WASHINGTON — The U.S. and its allies stepped up pressure on North Korea on Thursday to scrap its planned launch of a long-range rocket, with President Obama agreeing with the South Korean president to respond sternly if Pyongyang proceeds.
U.S. Defense Department officials said the U.S. was not planning to shoot the rocket down but that the U.S. would increase diplomatic pressure on North Korea if it goes ahead, as expected. The government in Pyongyang would find it more difficult to get what it wants from the outside world, including diplomatic recognition, trade and investment, and security guarantees, the officials said.
"They need things," one official said.
Fueling of the rocket, which North Korea says will carry a satellite into space, has begun, and trailers and vehicles with propellant have been observed at the site, U.S. officials said.
International concern about the imminent launch is based on a belief that it is intended to serve as an intercontinental ballistic missile test by the nuclear-armed nation. Western nations say the launch would be illegal under U.N. resolutions restricting North Korea's missile programs.
But Pyongyang says it has a right to launch a satellite under international space treaties. North Korea has been impervious to diplomatic pressure in the past. Analysts say it appears determined to go ahead this time despite the international pressure, betting that no new sanctions will be imposed.
North Korea heightened its rhetoric Thursday, saying it would retaliate against any attempts to destroy its rocket and also threatening to shoot down U.S. surveillance aircraft. But U.S. officials did not take the threats seriously.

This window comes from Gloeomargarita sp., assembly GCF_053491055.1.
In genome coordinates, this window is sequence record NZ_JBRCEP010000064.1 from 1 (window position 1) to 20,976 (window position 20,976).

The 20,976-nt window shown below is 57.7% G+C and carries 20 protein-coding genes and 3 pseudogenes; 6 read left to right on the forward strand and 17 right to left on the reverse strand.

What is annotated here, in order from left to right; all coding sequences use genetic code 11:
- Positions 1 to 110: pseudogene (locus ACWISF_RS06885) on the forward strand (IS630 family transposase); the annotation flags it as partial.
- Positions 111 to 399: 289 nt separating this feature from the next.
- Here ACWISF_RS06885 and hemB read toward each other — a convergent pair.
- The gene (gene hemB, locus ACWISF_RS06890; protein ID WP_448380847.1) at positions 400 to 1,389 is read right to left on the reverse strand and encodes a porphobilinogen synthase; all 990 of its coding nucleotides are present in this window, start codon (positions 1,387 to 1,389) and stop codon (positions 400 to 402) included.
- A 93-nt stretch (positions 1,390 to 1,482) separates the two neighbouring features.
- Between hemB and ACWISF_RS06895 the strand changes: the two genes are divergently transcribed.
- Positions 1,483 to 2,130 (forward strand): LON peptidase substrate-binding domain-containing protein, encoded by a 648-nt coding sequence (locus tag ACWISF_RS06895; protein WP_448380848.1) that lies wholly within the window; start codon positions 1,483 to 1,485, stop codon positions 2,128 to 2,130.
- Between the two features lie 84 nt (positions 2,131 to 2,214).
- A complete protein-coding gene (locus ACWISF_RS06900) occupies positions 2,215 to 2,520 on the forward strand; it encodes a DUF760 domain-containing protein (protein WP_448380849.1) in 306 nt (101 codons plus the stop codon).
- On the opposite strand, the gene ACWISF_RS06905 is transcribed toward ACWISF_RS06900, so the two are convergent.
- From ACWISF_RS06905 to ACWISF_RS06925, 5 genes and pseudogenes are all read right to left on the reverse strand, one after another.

U.S. Defense Secretary Robert M. Gates spoke to his counterparts in Japan and South Korea late Wednesday, assuring them that the U.S. would live up to its commitments to defend its allies.
North Korea has said it will use the launch solely to put a satellite into orbit. And officials in Washington said they did not believe the rocket posed a direct danger to the U.S.
Pentagon Press Secretary Geoff Morrell said Gates had made it clear that if there was a direct threat from the launch, the military has the capabilities to destroy the rocket.
The U.S. has interceptor rockets and tracking radar in Alaska and California designed to take out ballistic missiles in mid-course. The U.S. could also use ship-based missiles to destroy the North Korean rocket soon after it was launched.
Defense officials said the legality of shooting down a rocket carrying a satellite was questionable, even if the launch was illegal under United Nations resolutions.
Officials expect the launch to occur as early as Saturday, although the window during which North Korea has said the rocket would be fired extends through Wednesday.
U.S. spy agencies will be monitoring the launch for information on North Korea's procedures as well as the performance and range of its Taepodong 2 rocket.
At the G-20 economic summit in London, Obama met with South Korean President Lee Myung-bak on Thursday and discussed North Korea at length, according to a senior administration official.
According to a White House statement, the men promised to "peacefully and verifiably" eliminate North Korean nuclear weapons and related programs.
U.S. officials say they will return to the U.N. Security Council to weigh stronger sanctions against Pyongyang if it launches the Taepodong 2.
Times staff writers Greg Miller and Paul Richter in Washington and John M. Glionna in Seoul and Tribune correspondent Christi Parsons in London contributed to this report.